On The Pasture continued…
“Wake up, Peter!” Heidi called. “Look up, Peter, and see the eagle there!”
Peter got wide wake, and then they both watched the bird breathlessly. It rose higher and higher into the azure, till it disappeared at last behind the mountain-peak.
“Where has it gone?” Heidi asked.
“Home to its nest,” was Peter’s answer.
“Oh, does it really live way up there? How wonderful that must be! But tell me why it screams so loud?” Heidi inquired.
“Because it has to,” Peter replied.
“Oh, let’s climb up there and see its nest!” implored Heidi, but Peter, expressing decided disapproval in his voice, answered: “Oh dear, Oh dear, not even goats could climb up there! Grandfather has told me not to let you fall down the rocks, so we can’t go!”
Peter now began to call loudly and to whistle, and soon all the goats were assembled on the green field. Heidi ran into their midst, for she loved to see them leaping and playing about.
Peter in the meantime was preparing dinner for Heidi and himself, by putting her large pieces on one side and his own small ones on the other. Then he milked Bärli and put the full bowl in the middle. When he was ready, he called to the little girl. But it took some time before she obeyed his call.
“Stop jumping, now,” said Peter, “and sit down; your dinner is ready.”
“Is this milk for me?” she inquired.
“Yes it is; those large pieces also belong to you. When you are through with the milk, I’ll get you some more. After that I’ll get mine.”
“What milk do you get?” Heidi inquired.
“I get it from my own goat, that speckled one over there. But go ahead and eat!” Peter commanded again. Heidi obeyed, and when the bowl was empty, he filled it again. Breaking off a piece of bread for herself, she gave Peter the rest, which was still bigger than his own portion had been. She handed him also the whole slice of cheese, saying: “You can eat that, I have had enough!”
Peter was speechless with surprise, for it would have been impossible for him ever to give up any of his share. Not taking Heidi in earnest, he hesitated till she put the things on his knees. Then he saw she really meant it, and he seized his prize. Nodding his thanks to her, he ate the most luxurious meal he had ever had in all his life. Heidi was watching the goats in the meantime, and asked Peter for their names.
The boy could tell them all to her, for their names were about the only thing he had to carry in his head. She soon knew them, too, for she had listened attentively. One of them was the Big Turk, who tried to stick his big horns into all the others. Most of the goats ran away from their rough comrade. The bold Thistlefinch alone was not afraid, and running his horns three or four times into the other, so astonished the Turk with his great daring that he stood still and gave up fighting, for the Thistlefinch had sharp horns and met him in the most warlike attitude. A small, white goat, called Snowhopper, kept up bleating in the most piteous way, which induced Heidi to console it several times. Heidi at last went to the little thing again, and throwing her arms around its head, she asked, “What is the matter with you, Snowhopper? Why do you always cry for help?” The little goat pressed close to Heidi’s side and became perfectly quiet. Peter was still eating, but between the swallows he called to Heidi: “She is so unhappy, because the old goat has left us. She was sold to somebody in Mayenfeld two days ago.”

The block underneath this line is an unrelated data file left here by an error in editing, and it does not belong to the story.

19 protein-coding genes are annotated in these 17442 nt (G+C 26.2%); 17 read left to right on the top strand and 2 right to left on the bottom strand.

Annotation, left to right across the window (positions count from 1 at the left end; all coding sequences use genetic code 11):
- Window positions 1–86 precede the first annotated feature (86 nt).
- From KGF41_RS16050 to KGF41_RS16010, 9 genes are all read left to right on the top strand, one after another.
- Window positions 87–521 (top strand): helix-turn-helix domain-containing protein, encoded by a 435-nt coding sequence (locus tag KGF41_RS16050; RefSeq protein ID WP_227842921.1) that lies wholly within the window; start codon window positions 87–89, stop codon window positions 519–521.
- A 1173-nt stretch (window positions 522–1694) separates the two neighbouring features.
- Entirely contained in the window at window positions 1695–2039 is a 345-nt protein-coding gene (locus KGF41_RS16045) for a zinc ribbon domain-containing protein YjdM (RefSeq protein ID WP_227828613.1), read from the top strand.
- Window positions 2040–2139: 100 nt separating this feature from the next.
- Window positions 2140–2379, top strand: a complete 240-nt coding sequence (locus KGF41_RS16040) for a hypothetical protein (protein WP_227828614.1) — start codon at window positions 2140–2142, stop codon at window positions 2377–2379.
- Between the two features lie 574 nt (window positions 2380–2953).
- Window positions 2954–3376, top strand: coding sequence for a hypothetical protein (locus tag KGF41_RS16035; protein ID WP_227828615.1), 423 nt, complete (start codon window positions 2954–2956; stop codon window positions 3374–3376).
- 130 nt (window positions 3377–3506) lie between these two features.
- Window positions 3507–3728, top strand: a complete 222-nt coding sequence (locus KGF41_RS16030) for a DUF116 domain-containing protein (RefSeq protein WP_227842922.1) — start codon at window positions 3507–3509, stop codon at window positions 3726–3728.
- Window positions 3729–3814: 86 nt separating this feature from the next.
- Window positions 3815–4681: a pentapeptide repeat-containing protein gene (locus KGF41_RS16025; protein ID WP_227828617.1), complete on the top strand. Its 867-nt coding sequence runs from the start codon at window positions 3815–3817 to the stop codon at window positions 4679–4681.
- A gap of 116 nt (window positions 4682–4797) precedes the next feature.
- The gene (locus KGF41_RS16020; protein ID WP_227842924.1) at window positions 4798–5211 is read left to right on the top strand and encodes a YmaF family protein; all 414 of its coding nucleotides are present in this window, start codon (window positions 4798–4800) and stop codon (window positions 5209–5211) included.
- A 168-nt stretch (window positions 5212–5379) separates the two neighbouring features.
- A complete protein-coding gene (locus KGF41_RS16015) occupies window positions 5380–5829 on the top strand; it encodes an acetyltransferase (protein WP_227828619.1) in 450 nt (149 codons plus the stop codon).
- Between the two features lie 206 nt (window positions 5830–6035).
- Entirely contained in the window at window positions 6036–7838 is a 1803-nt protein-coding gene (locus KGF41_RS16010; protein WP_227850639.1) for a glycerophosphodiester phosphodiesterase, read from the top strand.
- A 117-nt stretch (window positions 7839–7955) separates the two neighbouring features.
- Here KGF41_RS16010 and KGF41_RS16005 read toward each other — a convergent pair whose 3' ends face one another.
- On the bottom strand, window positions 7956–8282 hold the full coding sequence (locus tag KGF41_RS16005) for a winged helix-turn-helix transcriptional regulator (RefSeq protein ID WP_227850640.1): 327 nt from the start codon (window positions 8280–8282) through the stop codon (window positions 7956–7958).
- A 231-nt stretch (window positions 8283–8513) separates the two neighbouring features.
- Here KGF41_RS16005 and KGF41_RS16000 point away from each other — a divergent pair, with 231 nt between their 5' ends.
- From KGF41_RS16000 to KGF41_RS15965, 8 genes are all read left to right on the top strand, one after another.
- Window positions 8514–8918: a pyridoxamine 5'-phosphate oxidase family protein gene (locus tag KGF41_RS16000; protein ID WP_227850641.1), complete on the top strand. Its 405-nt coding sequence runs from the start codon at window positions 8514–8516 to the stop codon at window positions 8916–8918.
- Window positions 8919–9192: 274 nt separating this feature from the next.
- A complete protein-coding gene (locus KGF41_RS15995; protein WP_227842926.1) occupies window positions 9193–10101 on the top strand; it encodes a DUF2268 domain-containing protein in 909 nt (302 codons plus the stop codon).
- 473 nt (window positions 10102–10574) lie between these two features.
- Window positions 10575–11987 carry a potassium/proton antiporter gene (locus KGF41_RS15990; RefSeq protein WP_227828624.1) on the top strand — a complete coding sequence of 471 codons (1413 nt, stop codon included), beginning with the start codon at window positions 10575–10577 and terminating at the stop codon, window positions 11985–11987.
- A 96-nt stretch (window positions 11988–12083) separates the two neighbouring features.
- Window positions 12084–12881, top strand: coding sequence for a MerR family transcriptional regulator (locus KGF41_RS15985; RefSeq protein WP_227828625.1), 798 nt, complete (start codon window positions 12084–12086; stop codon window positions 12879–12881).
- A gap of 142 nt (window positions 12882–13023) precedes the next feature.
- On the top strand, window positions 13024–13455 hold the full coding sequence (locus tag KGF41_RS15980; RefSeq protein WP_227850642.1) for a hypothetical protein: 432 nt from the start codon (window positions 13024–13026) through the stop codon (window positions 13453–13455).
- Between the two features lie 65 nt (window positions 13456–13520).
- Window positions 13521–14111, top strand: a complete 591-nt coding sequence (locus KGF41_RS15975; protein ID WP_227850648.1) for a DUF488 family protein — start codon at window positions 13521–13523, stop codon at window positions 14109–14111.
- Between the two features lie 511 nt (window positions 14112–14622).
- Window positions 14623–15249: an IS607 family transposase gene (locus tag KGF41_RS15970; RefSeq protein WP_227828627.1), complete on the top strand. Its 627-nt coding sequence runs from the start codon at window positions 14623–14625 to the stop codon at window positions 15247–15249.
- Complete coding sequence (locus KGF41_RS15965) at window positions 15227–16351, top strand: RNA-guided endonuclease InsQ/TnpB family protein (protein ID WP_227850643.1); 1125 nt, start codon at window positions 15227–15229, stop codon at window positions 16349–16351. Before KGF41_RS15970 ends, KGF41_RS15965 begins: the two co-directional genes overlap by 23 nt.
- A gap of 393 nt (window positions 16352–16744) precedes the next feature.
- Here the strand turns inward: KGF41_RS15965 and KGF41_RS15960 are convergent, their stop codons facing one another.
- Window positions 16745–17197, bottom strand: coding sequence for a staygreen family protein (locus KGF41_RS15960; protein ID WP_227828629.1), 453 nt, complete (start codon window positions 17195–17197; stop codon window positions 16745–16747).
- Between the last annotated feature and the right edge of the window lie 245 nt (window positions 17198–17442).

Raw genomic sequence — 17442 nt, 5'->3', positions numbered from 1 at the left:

“Who was the old goat?”
“Her mother, of course.”
“Where is her grandmother?”
“She hasn’t any.”
“And her grandfather?”
“Hasn’t any either.”
“Poor little Snowhopper!” said Heidi, drawing the little creature tenderly to her. “Don’t grieve any more; see, I am coming up with you every day now, and if there is anything the matter, you can come to me.”
Snowhopper rubbed her head against Heidi’s shoulder and stopped bleating. When Peter had finally finished his dinner, he joined Heidi.
The little girl had just been observing that Schwänli and Bärli were by far the cleanest and prettiest of the goats. They evaded the obtrusive Turk with a sort of contempt and always managed to find the greenest bushes for themselves. She mentioned it to Peter, who replied: “I know! Of course they are the prettiest, because the uncle washes them and gives them salt. He has the best stable by far.”
All of a sudden Peter, who had been lying on the ground, jumped up and bounded after the goats. Heidi, knowing that something must have happened, followed him. She saw him running to a dangerous abyss on the side. Peter had noticed how the rash Thistlefinch had gone nearer and nearer to the dangerous spot. Peter only just came in time to prevent the goat from falling down over the very edge. Unfortunately Peter had stumbled over a stone in his hurry and was only able to catch the goat by one leg. The Thistlefinch, being enraged to find himself stopped in his charming ramble, bleated furiously. Not being able to get up, Peter loudly called for help. Heidi immediately saw that Peter was nearly pulling off the animal’s leg. She quickly picked some fragrant herbs and holding them under the animal’s nose, she said soothingly: “Come, come, Thistlefinch, and be sensible. You might fall down there and break your leg. That would hurt you horribly.”
The goat turned about and devoured the herbs Heidi held in her hand. When Peter got to his feet, he led back the runaway with Heidi’s help. When he had the goat in safety, he raised his rod to beat it for punishment. The goat retreated shyly, for it knew what was coming. Heidi screamed loudly: “Peter, no, do not beat him! look how scared he is.”
“He well deserves it,” snarled Peter, ready to strike. But Heidi, seizing his arm, shouted, full of indignation: “You mustn’t hurt him! Let him go!”